"I gave Gary a puck," Pat Williams, Orlando's GM at the time, chuckled, "and he spent the rest of the day trying to open it up."
Some fans latched onto the joke as though it actually were proof that Bettman knew bubkes about hockey. Others argued his grand plan to put the game on an equal footing with the other major North American pro sports leagues was bound to fail so long as Bettman kept trying to sell it in towns where — as the joke goes — the locals' familiarity with ice began and ended with a drink glass.
Yet the speed and quality of play across the NHL never has been higher, and rarely has it been more entertaining. Revenues are up, the value of franchises and players' salaries are way up, the league has a real — if still modest — national TV deal and it's no longer sweeping safety concerns like concussions and fighting under the rug. If his haphazard expansion plan weren't such a drain on resources and a continuing source of labour-management strife, Bettman's hockey IQ wouldn't be an issue in this current debate. But either way, his ego should be.
That's why I keep picturing Bettman sitting at his desk, turning the black rubber disc over in his hands, desperate to unlock some still-undiscovered secret. There's no mystery what the game lacks — competitive balance between the rich and poor teams — or what it needs most at the moment — a new collective bargaining agreement — and the solution to both problems, like that puck, are within the commissioner's reach.
The two sides are far apart on how to divide a pie that's grown from $1.9 billion the year before Bettman and the owners sacrificed the entire 2004-05 season, ostensibly to get fixed labour costs, to $3.3 billion by the end of 2011-12. The players already have said they'll keep playing and take less money — that after taking a 24 per cent cut in pay under the last deal — but only if the owners use those savings to help prop up the have-nots in the league. That's where Bettman can make a difference.
Revenue-sharing has been a fact of life in the NFL for more than five decades, and the parity that resulted has been instrumental in pro football's rise to the top of the sports heap. And despite the other differences between players and owners that nearly led to a labour war little more than a year ago, the NFL retained that part of the bargain. The NBA cancelled nearly a fifth of its regular season last year trying to claw back more money from the players and strengthen the hands of poorer clubs, but wound up settling for less of each rather than sacrifice the rest of its games. MLB learned that lesson the hard way after shutting down the remainder of the 1994 season to get the kind of cost-certainty they have yet to achieve. Because fans were slow to return, baseball's owners changed their strategy, settling for more moderate concessions in every subsequent negotiation.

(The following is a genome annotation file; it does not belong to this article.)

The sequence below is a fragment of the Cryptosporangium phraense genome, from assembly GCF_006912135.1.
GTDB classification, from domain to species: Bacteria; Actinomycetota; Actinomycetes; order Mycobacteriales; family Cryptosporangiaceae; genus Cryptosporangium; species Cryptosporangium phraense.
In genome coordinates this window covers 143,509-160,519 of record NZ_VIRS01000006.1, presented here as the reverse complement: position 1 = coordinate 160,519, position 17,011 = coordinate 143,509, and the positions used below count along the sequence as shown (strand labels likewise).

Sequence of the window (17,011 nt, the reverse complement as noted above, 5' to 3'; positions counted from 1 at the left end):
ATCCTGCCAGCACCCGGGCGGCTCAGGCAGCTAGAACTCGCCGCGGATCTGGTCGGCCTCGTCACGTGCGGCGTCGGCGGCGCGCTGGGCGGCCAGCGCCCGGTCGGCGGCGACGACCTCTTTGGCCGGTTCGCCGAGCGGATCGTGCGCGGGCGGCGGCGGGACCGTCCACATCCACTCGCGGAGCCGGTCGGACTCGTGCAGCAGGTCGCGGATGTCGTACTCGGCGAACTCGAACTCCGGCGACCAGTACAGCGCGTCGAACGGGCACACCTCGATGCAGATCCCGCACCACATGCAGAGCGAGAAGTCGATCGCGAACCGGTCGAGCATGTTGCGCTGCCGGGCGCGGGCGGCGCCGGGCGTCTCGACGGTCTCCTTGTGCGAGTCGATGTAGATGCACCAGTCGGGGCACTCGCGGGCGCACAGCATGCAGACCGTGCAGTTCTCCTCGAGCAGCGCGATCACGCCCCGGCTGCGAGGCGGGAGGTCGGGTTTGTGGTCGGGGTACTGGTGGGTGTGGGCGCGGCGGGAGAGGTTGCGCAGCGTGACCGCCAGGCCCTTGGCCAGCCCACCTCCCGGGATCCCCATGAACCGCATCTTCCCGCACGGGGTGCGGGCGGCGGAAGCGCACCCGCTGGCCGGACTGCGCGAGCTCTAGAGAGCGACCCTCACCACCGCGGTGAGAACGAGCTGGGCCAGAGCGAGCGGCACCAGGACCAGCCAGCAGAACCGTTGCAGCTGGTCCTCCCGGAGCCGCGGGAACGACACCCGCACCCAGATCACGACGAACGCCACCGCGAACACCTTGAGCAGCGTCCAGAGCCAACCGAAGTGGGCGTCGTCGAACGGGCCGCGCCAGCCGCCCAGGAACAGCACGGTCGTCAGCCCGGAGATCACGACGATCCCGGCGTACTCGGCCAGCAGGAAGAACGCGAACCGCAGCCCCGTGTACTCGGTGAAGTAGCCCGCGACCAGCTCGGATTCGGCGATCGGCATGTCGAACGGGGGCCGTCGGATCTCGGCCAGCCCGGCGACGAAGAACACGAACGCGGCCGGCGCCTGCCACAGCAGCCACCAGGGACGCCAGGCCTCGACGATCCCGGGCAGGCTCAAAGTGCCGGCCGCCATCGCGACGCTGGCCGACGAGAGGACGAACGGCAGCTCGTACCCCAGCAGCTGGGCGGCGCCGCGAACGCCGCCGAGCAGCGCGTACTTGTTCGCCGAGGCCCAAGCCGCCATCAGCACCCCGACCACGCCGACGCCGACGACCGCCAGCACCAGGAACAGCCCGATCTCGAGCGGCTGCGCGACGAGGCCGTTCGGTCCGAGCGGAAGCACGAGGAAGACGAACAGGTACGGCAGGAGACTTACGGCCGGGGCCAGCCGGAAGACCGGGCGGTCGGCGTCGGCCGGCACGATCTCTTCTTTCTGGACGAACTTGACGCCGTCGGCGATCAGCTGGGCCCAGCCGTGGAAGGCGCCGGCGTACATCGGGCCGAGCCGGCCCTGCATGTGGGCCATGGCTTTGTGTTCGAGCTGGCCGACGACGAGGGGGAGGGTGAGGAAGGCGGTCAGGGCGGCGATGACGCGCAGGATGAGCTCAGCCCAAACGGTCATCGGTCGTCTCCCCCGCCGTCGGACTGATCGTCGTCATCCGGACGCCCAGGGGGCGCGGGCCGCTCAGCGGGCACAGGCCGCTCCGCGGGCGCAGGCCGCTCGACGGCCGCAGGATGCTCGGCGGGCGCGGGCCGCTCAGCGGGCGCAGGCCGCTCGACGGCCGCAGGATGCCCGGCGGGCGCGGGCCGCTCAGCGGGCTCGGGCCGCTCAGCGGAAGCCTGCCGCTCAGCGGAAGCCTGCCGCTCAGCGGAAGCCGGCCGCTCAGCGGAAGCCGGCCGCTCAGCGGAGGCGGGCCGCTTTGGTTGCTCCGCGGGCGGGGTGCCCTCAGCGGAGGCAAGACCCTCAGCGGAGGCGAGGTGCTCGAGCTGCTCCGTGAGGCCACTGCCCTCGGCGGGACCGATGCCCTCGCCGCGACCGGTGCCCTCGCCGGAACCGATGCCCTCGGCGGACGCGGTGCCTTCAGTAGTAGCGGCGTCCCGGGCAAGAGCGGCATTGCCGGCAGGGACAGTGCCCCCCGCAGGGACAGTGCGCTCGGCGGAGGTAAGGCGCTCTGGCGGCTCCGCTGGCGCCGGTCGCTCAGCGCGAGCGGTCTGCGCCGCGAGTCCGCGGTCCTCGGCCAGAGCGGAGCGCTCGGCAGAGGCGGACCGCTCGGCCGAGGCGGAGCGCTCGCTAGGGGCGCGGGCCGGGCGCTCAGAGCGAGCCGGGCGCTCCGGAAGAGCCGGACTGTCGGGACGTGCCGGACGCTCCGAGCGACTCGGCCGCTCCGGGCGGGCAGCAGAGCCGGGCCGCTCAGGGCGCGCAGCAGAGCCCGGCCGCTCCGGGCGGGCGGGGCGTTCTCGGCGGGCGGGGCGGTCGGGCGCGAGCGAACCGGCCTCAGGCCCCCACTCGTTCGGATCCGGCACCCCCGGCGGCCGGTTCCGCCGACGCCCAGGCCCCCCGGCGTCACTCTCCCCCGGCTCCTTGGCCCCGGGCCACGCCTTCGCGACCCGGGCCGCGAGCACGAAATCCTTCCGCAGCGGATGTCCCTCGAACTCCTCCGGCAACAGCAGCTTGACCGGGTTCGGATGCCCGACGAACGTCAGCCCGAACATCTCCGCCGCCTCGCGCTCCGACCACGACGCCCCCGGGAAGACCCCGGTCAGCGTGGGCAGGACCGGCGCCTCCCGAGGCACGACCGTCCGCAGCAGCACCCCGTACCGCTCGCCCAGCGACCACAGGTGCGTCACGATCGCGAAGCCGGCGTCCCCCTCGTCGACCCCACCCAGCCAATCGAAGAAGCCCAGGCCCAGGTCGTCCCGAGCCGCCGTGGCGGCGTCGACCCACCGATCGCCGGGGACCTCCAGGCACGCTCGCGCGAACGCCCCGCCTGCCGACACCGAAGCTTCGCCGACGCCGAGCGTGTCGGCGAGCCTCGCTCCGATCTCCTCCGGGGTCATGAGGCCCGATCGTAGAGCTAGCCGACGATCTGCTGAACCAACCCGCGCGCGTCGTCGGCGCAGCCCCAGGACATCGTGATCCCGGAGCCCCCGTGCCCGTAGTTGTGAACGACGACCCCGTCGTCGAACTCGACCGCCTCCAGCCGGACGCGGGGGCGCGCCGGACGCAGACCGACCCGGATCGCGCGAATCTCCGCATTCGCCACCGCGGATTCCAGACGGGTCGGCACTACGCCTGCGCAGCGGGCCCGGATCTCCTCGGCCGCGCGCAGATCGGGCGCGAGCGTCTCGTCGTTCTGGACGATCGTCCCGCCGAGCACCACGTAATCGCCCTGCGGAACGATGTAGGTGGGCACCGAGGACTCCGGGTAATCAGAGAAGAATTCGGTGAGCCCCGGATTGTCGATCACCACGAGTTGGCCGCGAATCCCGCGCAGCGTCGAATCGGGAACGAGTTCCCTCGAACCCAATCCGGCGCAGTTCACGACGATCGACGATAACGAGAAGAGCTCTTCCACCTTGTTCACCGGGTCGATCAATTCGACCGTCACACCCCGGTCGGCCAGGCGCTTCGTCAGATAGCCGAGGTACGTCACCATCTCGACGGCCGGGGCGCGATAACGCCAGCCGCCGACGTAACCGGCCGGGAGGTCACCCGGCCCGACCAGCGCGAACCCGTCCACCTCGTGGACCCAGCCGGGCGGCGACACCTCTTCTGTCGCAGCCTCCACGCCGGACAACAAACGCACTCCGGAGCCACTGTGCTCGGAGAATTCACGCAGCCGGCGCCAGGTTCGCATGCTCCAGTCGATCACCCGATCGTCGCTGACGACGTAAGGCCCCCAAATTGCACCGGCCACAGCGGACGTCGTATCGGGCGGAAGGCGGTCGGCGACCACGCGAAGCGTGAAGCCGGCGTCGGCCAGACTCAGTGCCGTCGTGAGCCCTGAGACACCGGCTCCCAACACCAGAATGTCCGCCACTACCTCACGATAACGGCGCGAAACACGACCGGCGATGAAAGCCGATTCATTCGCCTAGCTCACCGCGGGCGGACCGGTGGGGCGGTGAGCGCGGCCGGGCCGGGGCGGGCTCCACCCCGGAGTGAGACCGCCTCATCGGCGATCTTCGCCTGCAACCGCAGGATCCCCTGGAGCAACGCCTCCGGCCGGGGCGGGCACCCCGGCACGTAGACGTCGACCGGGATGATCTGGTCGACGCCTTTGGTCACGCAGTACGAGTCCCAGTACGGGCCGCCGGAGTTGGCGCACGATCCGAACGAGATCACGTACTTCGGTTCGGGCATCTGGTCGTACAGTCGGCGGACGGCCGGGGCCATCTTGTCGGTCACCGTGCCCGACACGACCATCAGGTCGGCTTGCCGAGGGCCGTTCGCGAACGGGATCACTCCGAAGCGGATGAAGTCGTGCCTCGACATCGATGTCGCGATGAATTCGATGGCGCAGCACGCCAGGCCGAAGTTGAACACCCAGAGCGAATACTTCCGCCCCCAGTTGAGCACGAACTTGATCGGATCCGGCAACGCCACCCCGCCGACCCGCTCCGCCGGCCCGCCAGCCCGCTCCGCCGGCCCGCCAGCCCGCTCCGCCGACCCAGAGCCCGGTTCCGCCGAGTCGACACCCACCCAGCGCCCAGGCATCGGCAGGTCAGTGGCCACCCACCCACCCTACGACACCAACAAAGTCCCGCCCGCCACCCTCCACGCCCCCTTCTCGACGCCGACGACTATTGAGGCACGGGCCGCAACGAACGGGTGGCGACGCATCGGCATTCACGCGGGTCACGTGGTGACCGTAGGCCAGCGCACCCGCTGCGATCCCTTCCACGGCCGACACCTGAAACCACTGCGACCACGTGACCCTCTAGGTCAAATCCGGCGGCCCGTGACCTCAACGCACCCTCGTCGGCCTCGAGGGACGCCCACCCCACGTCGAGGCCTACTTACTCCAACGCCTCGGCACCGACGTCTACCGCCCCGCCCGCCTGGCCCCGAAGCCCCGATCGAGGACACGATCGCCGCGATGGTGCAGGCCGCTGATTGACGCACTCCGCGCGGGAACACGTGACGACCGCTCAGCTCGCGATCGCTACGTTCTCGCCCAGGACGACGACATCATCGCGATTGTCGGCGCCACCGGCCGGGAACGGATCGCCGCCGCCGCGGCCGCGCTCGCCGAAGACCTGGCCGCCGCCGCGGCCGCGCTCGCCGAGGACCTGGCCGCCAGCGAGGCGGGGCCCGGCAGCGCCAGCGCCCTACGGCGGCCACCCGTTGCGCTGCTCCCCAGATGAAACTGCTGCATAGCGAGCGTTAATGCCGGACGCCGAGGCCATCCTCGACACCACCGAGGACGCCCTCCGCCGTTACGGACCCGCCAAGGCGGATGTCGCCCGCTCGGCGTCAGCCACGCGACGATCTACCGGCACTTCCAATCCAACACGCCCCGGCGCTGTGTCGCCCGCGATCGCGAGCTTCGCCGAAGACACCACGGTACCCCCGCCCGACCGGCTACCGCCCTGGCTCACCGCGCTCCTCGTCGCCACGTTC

Bettman and his owners, however, seem determined to swing for the fences. They thought they'd hit a home run after cancelling all of the 2004-05 season to get a hard salary cap, especially after the fans came back the following season and revenues rose to their current levels. All the tough talk so far suggests they're prepared to do the same thing again.
"We believe that we are paying more than we should be," the commissioner said recently, noting the average player salary has gone from $1.45 million to $2.45 million under the previous deal. "They've said publicly they'd rather keep playing under this deal. My sense is they prefer to keep things the way they are, and that kind of slows up the process."
NHL Players' Association chief Don Fehr, who made his reputation representing baseball players, countered, "Employers would always like to pay less. That's not a surprise to anybody. It's disappointing sometimes, but it's not a surprise. From the players' standpoint, they want a fair agreement, one that is equitable and one that recognizes their contribution."
After forcing MLB owners to agree to an increase in how much revenue the rich clubs transfer to poorer clubs, mostly through the use of a luxury tax, he's determined to make sure that any increase in revenue-sharing among NHL clubs isn't dependent solely on how much his players give back. Under the current CBA, teams share about $150 million, a figure that would rise to $190 under the league's latest proposal, with nearly all the increase funded by givebacks from the players. Fehr says the players' association wants the revenue-sharing pool to increase to $250 million and he has a history of getting what he wants, too.
Bettman and the owners would be wise not to test his resolve, or assume the players lined up behind him aren't more unified and much better organized than they were coming out of the 2004-05 layoff.
So far, it's Bettman's side that's showing a lack of discipline. Some of the rich clubs have already banished a few of their expensive mistakes to the minors to stay under the current salary cap and 16 clubs — more than half the league — would be over the $58 million cap proposed by the NHL for the 2012-13 season. But that hasn't stopped the well-off, and even a few of the less well-off teams, from finalizing big-bucks signings in recent weeks.
After not meeting face to face since last week, negotiations resume Wednesday at the league office in New York. If those talks fail because Bettman can't convince his owners, especially the ones turning a handsome profit year after year, to take what they can get and start sharing revenues in a meaningful way, he can expect plenty of blame and it won't be long before that puck in his hands starts to feel like a hot potato.
Jim Litke is a national sports columnist for The Associated Press. Write to him at jlitke(at)ap.org and follow him at Twitter.com/JimLitke.Suggest a correction